The negative effect of diversity holds true for women as well as men and for liberals as well as conservatives:
Diversity seems to affect men and women equally, though with minor variation across different indicators of sociability. The impact of diversity on sociability seems somewhat greater among conservatives, but it is significant among liberals, too. (P.154)
Similarly, the alienating effects of diversity are apparent across different age groups:
We initially suspected that the effects of diversity might be greater for older generations raised in a less multicultural era, whereas younger cohorts would be less discombobulated by diversity ... However, every successively older cohort from age 30 to age 90 showed essentially equal effects, so Americans raised in the 1970s seem fully as unnerved by diversity as those raised in the 1920s. (p.155)
Nor does economic inequality account for the negative effects of diversity:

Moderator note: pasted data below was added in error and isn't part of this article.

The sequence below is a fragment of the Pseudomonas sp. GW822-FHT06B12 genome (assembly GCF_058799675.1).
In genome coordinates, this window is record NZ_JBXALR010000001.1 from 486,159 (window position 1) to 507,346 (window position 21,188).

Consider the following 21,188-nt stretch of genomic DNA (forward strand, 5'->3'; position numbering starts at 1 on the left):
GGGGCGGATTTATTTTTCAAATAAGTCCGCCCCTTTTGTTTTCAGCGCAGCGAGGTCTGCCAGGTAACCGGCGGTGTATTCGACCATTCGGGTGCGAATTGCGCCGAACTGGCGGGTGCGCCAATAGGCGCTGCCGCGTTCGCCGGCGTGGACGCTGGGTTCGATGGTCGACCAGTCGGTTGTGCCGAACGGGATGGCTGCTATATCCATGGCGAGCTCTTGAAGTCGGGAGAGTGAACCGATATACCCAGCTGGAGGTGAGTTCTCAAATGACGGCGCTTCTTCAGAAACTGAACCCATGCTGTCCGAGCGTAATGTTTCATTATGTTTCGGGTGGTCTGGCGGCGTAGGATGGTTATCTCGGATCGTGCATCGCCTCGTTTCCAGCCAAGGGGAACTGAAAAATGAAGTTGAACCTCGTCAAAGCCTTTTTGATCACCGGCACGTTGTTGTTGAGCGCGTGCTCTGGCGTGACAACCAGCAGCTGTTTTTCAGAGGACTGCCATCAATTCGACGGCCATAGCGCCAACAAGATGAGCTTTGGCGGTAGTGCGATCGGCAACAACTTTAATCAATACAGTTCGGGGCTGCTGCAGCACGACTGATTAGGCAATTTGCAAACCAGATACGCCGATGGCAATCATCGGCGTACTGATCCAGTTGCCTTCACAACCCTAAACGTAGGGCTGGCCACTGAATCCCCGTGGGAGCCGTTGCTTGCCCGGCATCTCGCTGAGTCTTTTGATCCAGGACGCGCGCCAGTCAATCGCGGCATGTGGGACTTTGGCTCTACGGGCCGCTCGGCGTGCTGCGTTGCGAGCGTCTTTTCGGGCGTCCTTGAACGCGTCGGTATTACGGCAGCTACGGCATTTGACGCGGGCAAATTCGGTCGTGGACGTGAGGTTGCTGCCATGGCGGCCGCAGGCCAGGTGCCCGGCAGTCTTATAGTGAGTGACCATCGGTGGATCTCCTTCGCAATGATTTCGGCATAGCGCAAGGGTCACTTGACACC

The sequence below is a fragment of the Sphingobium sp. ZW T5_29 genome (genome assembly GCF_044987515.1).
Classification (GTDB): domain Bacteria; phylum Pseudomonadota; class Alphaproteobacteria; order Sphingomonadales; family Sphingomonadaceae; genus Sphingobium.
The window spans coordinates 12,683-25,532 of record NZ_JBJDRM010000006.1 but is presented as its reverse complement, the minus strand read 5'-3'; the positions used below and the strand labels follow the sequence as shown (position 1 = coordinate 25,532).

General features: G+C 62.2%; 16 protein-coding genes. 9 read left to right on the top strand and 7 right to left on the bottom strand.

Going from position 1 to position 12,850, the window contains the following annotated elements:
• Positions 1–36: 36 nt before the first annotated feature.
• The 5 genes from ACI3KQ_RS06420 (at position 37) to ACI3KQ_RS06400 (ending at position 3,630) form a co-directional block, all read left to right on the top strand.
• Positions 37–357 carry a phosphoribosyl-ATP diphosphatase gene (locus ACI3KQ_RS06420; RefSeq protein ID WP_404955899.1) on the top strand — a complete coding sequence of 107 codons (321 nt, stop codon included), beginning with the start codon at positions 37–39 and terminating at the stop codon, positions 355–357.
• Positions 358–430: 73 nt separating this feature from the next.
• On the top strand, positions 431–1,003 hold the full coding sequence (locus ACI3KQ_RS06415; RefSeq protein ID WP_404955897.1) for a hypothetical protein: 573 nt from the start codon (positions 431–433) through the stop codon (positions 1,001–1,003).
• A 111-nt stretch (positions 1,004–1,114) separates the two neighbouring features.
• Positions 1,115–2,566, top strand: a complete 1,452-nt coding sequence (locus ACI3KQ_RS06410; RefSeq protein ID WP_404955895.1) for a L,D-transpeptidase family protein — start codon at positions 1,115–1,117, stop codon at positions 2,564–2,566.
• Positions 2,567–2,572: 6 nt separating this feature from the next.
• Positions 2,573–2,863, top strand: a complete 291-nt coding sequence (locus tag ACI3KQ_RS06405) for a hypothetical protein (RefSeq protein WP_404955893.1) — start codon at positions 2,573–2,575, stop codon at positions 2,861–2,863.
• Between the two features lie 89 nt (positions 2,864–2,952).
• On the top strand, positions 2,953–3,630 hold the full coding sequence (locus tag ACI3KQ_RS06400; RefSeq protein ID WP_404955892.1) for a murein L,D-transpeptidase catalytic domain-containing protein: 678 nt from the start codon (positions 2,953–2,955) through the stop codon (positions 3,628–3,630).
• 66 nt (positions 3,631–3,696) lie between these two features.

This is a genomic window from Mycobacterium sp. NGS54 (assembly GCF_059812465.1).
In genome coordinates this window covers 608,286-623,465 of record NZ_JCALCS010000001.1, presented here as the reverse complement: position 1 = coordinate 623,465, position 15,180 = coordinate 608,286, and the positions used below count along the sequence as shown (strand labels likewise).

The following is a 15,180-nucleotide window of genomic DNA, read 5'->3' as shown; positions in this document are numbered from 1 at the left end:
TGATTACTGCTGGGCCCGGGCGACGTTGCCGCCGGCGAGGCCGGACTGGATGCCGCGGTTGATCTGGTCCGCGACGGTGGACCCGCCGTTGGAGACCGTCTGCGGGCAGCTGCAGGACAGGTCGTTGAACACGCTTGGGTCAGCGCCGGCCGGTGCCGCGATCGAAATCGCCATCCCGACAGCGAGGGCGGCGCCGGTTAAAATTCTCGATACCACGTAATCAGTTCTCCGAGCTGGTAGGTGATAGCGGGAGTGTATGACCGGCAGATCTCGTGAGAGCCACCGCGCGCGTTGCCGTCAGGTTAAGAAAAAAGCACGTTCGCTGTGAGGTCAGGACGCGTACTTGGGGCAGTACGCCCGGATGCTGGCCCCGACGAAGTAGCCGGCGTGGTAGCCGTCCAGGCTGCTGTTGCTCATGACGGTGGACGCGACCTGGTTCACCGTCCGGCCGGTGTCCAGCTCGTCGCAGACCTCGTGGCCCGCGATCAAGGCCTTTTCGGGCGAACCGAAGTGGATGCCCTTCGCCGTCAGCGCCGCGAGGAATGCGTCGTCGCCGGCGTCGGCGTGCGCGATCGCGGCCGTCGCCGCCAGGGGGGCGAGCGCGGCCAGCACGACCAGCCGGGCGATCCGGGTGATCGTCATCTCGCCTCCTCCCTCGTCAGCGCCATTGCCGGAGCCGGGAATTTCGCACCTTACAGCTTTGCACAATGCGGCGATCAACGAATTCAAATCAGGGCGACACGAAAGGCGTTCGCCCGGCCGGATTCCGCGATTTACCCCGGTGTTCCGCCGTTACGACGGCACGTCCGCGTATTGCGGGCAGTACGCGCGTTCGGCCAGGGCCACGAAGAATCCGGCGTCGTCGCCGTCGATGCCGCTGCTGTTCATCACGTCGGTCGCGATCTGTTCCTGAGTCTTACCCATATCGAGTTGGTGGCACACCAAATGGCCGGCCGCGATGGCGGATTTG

we have been able to discover no significant interactive effects between economic inequality and ethnic diversity – that is, our core finding that diversity produces hunkering is equally true both in communities with great economic disparities and in those that are relatively egalitarian. (p.157)
So, if ethnic diversity tends to create, in Professor Putnam's own words, "paranoid, television-watching introverts" and if it decreases solidarity, happiness, friendship and trust, mightn't we then at least consider the idea that it's something to discourage?
Perhaps there is good cause to reconsider the programs of mass immigration into Western countries, which are the main drivers of increased ethnic diversity.
Professor Putnam himself won't consider what would seem to be the logical conclusion to draw from his study. I'll discuss his refusal in my next post.
Part 2: What really drives Putnam?
He may have shied back from the obvious conclusions, but his research is nevertheless sufficiently "dangerous" to cost him a lot of grief. I wish him well and hope the right people are watching.ReplyDelete
Francis, I wanted to keep the initial post short, so I didn't much go into Professor Putnam's politics.ReplyDelete
He is actually quite a politically correct liberal. It's a credit to his objectivity that he should publish research which runs so counter to liberal political positions.